Mastering the “Kill” Command in Linux

It doesn’t matter which operating system you are using, you will surely come across a misbehaving application that lock itself up and refuse to close. In Linux (and Mac), there is this “kill” command that you can use to terminate the application forcefully. In this tutorial, we will show you the various way you can make use of the “kill” command to terminate an application.

When you execute a “kill” command, you are in fact sending a signal to the system to instruct it to terminate the misbehaving app. There is a total of 60 signals that you can use, but all you really need to know is SIGTERM (15) and SIGKILL (9).

You can view all the signals with the command:


  • SIGTERM – This signal requests a process to stop running. This signal can be ignored. The process is given time to gracefully shutdown. When a program gracefully shuts down, that means it is given time to save its progress and release resources. In other words, it is not forced to stop.
  • SIGKILL – The SIGKILL signal forces the process to stop executing immediately. The program cannot ignore this signal. Unsaved progress will be lost.

The syntax for using “kill” is:

The default signal (when none is specified) is SIGTERM. When that doesn’t work, you can use the following to kill a process forcefully:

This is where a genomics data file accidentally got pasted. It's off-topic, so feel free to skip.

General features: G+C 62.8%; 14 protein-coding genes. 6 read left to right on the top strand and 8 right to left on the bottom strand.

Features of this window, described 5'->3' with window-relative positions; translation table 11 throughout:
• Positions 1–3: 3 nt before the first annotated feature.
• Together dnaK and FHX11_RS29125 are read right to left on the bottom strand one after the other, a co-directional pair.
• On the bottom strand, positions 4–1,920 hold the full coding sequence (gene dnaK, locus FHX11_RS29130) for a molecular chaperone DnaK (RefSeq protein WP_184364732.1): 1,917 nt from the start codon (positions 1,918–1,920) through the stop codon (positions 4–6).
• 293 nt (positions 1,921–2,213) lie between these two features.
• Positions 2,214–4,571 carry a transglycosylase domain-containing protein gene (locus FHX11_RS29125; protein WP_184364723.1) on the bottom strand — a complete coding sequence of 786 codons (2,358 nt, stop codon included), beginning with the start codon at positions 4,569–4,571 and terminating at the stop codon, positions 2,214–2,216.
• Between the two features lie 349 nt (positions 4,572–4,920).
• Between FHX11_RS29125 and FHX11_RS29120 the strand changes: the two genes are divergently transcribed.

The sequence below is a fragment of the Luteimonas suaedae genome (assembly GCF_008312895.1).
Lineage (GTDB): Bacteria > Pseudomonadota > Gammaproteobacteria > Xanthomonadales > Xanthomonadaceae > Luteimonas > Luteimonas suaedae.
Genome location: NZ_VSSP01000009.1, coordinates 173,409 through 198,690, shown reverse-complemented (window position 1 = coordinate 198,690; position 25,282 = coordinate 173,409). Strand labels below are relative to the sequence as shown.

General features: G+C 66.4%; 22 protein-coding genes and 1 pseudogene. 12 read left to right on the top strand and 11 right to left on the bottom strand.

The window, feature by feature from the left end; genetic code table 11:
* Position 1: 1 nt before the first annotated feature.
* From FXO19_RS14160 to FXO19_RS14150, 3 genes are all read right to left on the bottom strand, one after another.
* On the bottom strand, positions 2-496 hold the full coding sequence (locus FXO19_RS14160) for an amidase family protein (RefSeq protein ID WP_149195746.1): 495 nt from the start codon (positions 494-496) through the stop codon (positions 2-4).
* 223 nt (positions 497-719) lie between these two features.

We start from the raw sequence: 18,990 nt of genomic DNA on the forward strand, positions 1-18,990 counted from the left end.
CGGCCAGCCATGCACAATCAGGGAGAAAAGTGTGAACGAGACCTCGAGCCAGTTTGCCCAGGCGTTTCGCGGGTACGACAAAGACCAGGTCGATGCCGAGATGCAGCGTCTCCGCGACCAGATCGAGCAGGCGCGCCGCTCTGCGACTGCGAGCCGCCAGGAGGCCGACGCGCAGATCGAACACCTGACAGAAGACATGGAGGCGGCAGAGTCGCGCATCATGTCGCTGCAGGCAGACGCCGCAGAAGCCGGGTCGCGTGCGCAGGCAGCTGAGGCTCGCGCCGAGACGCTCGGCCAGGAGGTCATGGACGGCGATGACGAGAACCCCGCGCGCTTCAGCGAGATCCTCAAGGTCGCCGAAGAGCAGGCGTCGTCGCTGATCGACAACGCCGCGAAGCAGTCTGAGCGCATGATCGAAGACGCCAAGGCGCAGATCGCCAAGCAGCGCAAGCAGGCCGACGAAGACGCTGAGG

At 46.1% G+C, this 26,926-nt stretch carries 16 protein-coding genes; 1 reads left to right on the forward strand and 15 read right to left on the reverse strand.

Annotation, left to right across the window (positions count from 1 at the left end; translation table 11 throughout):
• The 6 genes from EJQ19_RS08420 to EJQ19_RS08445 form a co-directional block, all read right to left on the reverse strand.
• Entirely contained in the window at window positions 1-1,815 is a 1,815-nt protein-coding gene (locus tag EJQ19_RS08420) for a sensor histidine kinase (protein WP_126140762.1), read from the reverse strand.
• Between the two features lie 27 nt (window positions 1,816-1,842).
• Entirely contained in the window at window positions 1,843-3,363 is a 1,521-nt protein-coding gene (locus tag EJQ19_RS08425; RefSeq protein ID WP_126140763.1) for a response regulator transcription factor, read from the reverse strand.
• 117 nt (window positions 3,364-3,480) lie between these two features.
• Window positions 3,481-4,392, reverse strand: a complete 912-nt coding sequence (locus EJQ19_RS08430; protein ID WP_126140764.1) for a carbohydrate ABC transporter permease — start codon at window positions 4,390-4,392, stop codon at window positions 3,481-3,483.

where the “-9” flag refers to SIGKILL signal.

If you are not aware of the PID of the application, simply run the command:

and it will display all the running applications together with its PID.


For example, to kill the Chrome app, I will run the command:

Do also note that you can kill multiple processes at the same time.

The “pkill” command allows the use of extended regular expression patterns and other matching criteria. Instead of using PID, you can now kill application by entering their process name. For example, to kill Firefox browser, just run the command:

As it matches regular expression pattern, you can also enter partial name of the process, such as:

To avoid killing the wrong processes, you might want to do a “pgrep -l [process name]” to list the matching processes.


Killall uses the process name as well instead of PID, and it kills all instance of the process with the same name. For example, if you are running multiple instances of Firefox browser, you can kill them all with the command:

In Gnome, you can restart Nautilus by using the command:

Xkill is a graphical way to kill an application. When you type “xkill” in the terminal, your mouse cursor will instantly become a “cross”. All you have to do is to click the “cross” at the misbehaving app and it will kill the application instantly. If you are keen, you can also add a keyboard shortcut to activate the xkill function.

When apps misbehave and cause the system to hang, it is very tempting to restart the computer and start the session all over again. With these “kill” commands, you will be able to better manage the misbehaving apps without them causing the system to crash. This is especially useful for a server when you don’t want a misbehaving process to bring the whole server down.

Image credit: Kill Bill (Gates)